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'Whales can't even hear naval sonar' says Navy boffin

Enormous CT scanner used to probe spermwhale's noggin

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A boffin funded by the US Navy has used a gigantic CT scanner, normally employed for inspecting space rockets, to X-ray the head of a whale. The results apparently indicate that naval sonars can't be the cause of whale beachings, as the mighty cetaceans are unable to hear the relevant frequencies.

The boffin in question is Dr Ted Cranford, whale expert at San Diego State University. He describes what he does in this way:

My work focuses primarily upon the functional morphology of biosonar, particularly sound generation and transmission, but also sound reception in toothed whales. I like to combine technological tools and traditional anatomic techniques to develop new or innovative methods to interrogate the structure/function complex.

One technological tool the doc has put to use is "a giant CT scanner, originally designed to inspect solid-fuel rocket motors".

"After scanning the head of a sperm whale, I subsequently reconstructed it using 3-D computer graphics tools to gain virtual access to the internal in situ anatomic geometry," reports Cranford, whose work is sponsored in part by the Office of Naval Research and the Chief of Naval Operations' Environmental Readiness Division.

Both these organisations have a deep interest in the details of whales' bio-sonar abilities, as it is frequently suggested by environmentalist groups that naval sonar confuses or distresses the mighty creatures - perhaps causing tragic beaching incidents. Similar claims are made with respect to dolphins.

But the ONR announced yesterday that Cranford's latest findings "suggest that mid-frequency active sonar sounds are largely filtered, or 'muffled', before reaching the animal’s ears. The findings also suggest that higher frequencies used by whales to hunt prey are heard at amplified levels without any dampening."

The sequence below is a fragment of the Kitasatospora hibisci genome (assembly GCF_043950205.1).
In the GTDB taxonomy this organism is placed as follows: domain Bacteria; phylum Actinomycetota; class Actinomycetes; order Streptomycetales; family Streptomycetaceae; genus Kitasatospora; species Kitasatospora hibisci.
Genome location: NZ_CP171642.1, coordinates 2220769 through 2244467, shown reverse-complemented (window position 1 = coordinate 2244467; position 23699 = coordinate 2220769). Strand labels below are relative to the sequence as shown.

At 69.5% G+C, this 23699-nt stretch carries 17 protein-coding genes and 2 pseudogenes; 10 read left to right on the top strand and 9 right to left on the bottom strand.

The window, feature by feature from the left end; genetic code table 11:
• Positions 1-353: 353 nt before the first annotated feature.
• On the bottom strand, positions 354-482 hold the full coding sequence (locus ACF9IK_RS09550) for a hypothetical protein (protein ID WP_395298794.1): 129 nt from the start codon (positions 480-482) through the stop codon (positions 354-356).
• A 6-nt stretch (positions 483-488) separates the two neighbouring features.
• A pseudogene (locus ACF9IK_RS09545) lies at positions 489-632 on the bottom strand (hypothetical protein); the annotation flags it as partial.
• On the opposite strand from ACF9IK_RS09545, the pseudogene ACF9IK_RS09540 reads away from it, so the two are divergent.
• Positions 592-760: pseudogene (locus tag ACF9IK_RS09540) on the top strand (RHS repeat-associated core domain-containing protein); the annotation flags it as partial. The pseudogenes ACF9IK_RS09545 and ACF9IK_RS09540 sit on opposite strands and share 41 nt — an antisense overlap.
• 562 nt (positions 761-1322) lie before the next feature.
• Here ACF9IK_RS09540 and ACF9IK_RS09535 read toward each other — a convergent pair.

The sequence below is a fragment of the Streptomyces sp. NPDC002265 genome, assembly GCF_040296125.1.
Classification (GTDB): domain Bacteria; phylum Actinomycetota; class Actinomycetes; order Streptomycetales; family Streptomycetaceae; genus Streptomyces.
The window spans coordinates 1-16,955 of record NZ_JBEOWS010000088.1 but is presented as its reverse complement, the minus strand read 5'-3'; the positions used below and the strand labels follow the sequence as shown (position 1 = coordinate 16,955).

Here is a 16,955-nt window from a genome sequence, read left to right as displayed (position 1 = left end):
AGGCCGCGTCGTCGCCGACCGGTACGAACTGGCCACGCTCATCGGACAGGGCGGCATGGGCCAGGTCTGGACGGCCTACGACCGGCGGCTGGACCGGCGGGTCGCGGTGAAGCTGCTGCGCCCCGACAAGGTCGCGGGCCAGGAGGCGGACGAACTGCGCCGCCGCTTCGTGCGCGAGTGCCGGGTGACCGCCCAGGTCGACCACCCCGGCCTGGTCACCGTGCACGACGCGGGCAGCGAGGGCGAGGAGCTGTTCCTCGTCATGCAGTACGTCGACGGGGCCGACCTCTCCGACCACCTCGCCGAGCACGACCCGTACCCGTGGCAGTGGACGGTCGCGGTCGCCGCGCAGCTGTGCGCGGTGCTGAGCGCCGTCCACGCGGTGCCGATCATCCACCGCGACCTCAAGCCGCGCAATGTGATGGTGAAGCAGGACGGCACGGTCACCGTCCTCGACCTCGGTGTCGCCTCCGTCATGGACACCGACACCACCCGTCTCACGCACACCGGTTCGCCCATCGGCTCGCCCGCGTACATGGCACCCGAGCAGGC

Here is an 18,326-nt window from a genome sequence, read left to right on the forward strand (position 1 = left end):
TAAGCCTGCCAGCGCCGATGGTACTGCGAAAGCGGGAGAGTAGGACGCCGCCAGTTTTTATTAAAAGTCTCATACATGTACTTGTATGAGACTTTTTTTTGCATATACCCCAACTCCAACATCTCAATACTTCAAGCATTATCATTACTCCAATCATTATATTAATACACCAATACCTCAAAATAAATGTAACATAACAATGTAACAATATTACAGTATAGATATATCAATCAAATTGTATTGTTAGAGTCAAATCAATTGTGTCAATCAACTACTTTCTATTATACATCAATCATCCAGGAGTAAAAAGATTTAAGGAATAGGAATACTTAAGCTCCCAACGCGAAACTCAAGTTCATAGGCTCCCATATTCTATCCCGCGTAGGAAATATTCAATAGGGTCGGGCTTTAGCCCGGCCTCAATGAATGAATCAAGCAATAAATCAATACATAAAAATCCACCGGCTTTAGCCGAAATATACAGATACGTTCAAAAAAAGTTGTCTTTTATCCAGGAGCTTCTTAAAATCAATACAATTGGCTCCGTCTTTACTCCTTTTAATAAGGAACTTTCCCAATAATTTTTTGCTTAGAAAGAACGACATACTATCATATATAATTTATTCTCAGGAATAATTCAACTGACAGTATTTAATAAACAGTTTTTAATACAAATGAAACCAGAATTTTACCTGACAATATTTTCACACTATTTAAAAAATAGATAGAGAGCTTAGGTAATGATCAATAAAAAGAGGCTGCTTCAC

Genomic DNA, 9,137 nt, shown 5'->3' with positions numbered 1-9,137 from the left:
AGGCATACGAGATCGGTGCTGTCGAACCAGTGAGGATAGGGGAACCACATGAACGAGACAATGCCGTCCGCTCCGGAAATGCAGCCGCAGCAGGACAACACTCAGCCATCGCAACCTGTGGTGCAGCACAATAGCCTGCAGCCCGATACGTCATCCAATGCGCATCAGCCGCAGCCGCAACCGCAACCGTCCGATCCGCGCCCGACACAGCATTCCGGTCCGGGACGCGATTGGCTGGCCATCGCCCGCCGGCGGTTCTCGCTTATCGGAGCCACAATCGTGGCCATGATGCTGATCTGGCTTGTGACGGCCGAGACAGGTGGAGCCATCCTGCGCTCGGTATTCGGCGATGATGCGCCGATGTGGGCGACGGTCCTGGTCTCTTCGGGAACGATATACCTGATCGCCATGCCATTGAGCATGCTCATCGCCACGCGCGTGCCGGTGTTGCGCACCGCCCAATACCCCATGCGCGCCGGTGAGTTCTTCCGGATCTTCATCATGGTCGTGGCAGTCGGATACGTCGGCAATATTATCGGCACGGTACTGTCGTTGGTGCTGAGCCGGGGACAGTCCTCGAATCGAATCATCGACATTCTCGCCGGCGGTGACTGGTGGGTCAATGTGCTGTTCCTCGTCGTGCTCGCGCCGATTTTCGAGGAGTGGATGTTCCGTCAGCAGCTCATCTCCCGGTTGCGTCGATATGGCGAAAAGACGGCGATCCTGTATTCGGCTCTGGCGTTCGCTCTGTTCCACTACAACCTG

Mid-frequency active sonar has been in widespread naval use since World War II, though it has only been fingered by pro-whale activists as a cause of beaching in recent times - and beachings are rare, whereas sonar is used constantly in exercises. There have been protracted legal struggles between the US navy and environmental groups in the US courts over the issue, and similar allegations have been made regarding beachings in the UK.

Cranford's whale X-rays would seem to cast doubt on the protesters' assertions, at least in the case of whales - though he aims to check out dolphins too.

"These findings are promising," says the doc. "Our next step is to reproduce the study with a similar species for which hearing tests are available, such as the bottlenose dolphin. If we obtain like results, it will help to validate this new discovery."

Other recent research has backed up the idea that mid-frequency sonar could only harm dolphins' hearing in highly unusual circumstances.

This could be good news for whales and dolphins both, as it might mean that media and environmentalist attention will shift away from naval operations and away from beachings - a very minor problem for cetaceans - onto rather more serious problems. Commercial fishing, for instance, is thought to kill 1,000 marine mammals every day.

On the other hand, given the traditionally strong linkage between whale/dolphin activism and dislike of the military, possibly not. ®

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